US, French and British warplanes continued to strike targets in Libya March 21—including Qaddafi’s central compound, sparking accusations that Allied forces are trying to kill the Libyan leader. This was denied by the Pentagon, but Hillary Clinton stated: “We will continue to work with our partners in the international community to press Qaddafi to leave, and to support the legitimate aspirations of the Libyan people.” There were rumors that Qaddafi had been killed; he spoke the day before the strike to pledge resistance to the Allies’ “naked aggression,” but hasn’t been heard from since. The Libyan military announced a ceasefire, but this was met by skepticism. UN Secretary General Ban Ki-moon said: “I sincerely hope and urge the Libyan authorities to keep their word. They have been continuing to attack the civilian population.” Rebel fighters trying to retake the eastern town of Ajdabiya said they were driven back by rocket and tank fire from government loyalists still controlling approaches to the city. Fighting was also reported from Misurata, the last western city held by the rebels.
Allied leaders also rejected claims from the Libyan media of some 50 civilians killed and many more wounded in the Allied strikes, while the rebels accused Qaddafi’s forces of using the civilian population as “human shields.” In Misurata, one resident said pro-Qaddafi forces were “taking people hostage.” Others told CNN that Qaddafi’s forces had wreaked “absolute destruction and carnage” on the city. “Misrata is being flattened and razed to the ground as we speak,” said one man. “They are shooting people in the main street.”
The US has deployed B-2 stealth bombers, F-16 and F-15 fighter jets and Harrier attack jets to strike Libyan ground forces, air defenses and airfields. Navy electronic warplanes, EA-18G Growlers, jammed Libyan radar and communications. US, French and British planes all conducted air raids around Benghazi and Misurata. Near Misurata, B-2 bombers destroyed aircraft shelters at an airfield, the Pentagon said.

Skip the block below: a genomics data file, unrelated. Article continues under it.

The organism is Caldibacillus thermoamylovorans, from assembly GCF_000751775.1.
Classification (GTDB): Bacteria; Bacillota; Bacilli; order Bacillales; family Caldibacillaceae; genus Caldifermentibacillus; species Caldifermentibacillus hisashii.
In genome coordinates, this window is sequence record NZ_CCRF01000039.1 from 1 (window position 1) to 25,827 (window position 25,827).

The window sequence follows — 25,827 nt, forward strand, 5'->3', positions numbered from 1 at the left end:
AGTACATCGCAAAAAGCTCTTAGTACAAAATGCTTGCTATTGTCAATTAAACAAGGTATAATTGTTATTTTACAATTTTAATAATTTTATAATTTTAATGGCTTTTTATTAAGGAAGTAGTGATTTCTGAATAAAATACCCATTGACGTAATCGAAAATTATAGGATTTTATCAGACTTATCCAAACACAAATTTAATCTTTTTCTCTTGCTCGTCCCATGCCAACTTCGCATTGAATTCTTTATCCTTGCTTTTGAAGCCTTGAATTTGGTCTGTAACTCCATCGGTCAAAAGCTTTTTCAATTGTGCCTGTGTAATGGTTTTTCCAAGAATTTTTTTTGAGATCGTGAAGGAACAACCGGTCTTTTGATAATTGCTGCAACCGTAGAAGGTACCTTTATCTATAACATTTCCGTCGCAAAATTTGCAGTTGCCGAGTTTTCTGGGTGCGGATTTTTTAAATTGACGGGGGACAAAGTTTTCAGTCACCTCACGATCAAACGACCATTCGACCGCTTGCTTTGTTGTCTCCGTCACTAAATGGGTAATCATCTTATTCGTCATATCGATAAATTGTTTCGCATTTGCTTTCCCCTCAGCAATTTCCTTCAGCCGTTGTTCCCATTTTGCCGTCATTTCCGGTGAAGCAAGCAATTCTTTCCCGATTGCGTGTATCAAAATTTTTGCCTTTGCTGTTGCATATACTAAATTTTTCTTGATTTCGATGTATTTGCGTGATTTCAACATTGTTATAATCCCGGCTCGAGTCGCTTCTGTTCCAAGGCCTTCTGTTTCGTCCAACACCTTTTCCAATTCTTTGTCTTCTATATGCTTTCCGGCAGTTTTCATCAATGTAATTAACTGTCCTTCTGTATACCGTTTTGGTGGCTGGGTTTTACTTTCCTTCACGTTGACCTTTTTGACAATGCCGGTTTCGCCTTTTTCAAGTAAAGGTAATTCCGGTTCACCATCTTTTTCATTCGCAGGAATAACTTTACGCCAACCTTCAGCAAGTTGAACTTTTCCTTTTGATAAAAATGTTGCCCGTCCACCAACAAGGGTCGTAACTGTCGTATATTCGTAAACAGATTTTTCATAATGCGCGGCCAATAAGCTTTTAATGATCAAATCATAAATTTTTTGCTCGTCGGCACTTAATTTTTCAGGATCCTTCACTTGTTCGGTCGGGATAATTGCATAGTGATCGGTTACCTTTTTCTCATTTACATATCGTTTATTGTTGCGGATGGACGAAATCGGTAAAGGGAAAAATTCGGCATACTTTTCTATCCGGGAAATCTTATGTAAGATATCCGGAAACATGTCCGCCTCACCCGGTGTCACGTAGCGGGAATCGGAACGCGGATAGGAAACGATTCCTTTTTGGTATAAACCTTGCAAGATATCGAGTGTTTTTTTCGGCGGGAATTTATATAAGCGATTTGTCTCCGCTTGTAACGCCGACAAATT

An Indonesian newscaster, Andini Effendi, reported March 20 that she was able to visit two Tripoli hospitals after that day’s air-strikes and found no influx of casualties, only empty ambulances. Libyan officials promised that day to bring foreign journalists to a funeral for civilians killed in the attacks. But NDTV reported that the funeral turned out to be more of a pro-Qaddafi political rally, and the true number of dead remained a mystery.
US Defense Secretary Robert M. Gates, on a flight to Russia, praised the mission’s “successful start,” but expressed concerns of a partitioned Libya, with rebels holding the east and Qaddafi the west. “I think all countries probably would like to see Libya remain a unified state,” Gates said. Gen. Carter F. Ham, who as the head of US Africa Command is overseeing the operation, said in an e-mai that “the initial strikes have had, generally, the effects we sought. Fixed air defense sites, particularly the longer-range systems, appear to no longer be operating.”
The US and French militaries both said that Qatar would join the military operation, which would be the first Arab military force to explicitly sign on. But there were no details on what role the Qatar forces would take. (NDTV, Reuters, PTI, CNN, CNN, Middle East Online, March 21; Technorati, March 20)
The Allied forces have thus far acted as individual nations in a de facto coalition, but London, Rome and several other alliance members are calling for a centralized NATO command. “We believe it’s time to move from a coalition of the willing towards a bit more coordinated approach under NATO,” Italian Foreign Minister Franco Frattini told reporters ahead of talks with EU counterparts in Brussels. This is said to be opposed by France. (Middle East Online, March 21)
In Moscow, Prime Minister Vladimir Putin blasted the UN resolution for military action on Libya as resembling a “medieval call to crusade.” But this was quickly repudiated by President Dmitry Medvedev: “Under no circumstances is it acceptable to use expressions which essentially lead to a clash of civilizations. Such as ‘crusade’ and so on,” Medvedev added that said he largely supported the resolution. (Middle East Online, March 21)